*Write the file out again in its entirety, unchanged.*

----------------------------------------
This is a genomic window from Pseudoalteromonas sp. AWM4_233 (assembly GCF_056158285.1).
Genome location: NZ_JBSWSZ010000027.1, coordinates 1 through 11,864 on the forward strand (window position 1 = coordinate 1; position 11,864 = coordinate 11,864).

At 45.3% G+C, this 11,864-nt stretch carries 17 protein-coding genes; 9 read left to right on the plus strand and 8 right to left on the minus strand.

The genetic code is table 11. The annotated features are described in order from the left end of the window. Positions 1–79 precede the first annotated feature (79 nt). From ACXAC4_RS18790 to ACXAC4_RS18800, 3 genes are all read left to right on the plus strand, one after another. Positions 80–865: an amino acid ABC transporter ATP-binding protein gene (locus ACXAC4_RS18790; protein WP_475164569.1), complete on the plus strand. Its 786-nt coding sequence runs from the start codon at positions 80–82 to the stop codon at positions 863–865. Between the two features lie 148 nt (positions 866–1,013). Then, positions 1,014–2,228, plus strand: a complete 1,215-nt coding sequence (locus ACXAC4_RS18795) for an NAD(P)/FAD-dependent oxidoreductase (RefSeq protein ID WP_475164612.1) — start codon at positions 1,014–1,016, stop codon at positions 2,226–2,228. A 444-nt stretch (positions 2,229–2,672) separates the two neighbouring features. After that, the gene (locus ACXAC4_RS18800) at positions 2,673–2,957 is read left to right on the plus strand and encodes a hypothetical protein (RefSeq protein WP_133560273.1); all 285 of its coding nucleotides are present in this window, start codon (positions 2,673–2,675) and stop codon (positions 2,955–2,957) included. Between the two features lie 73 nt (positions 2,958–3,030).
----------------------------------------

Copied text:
This is a genomic window from Pseudoalteromonas sp. AWM4_233 (assembly GCF_056158285.1).
Genome location: NZ_JBSWSZ010000027.1, coordinates 1 through 11,864 on the forward strand (window position 1 = coordinate 1; position 11,864 = coordinate 11,864).

At 45.3% G+C, this 11,864-nt stretch carries 17 protein-coding genes; 9 read left to right on the plus strand and 8 right to left on the minus strand.

The genetic code is table 11. The annotated features are described in order from the left end of the window. Positions 1–79 precede the first annotated feature (79 nt). From ACXAC4_RS18790 to ACXAC4_RS18800, 3 genes are all read left to right on the plus strand, one after another. Positions 80–865: an amino acid ABC transporter ATP-binding protein gene (locus ACXAC4_RS18790; protein WP_475164569.1), complete on the plus strand. Its 786-nt coding sequence runs from the start codon at positions 80–82 to the stop codon at positions 863–865. Between the two features lie 148 nt (positions 866–1,013). Then, positions 1,014–2,228, plus strand: a complete 1,215-nt coding sequence (locus ACXAC4_RS18795) for an NAD(P)/FAD-dependent oxidoreductase (RefSeq protein ID WP_475164612.1) — start codon at positions 1,014–1,016, stop codon at positions 2,226–2,228. A 444-nt stretch (positions 2,229–2,672) separates the two neighbouring features. After that, the gene (locus ACXAC4_RS18800) at positions 2,673–2,957 is read left to right on the plus strand and encodes a hypothetical protein (RefSeq protein WP_133560273.1); all 285 of its coding nucleotides are present in this window, start codon (positions 2,673–2,675) and stop codon (positions 2,955–2,957) included. Between the two features lie 73 nt (positions 2,958–3,030).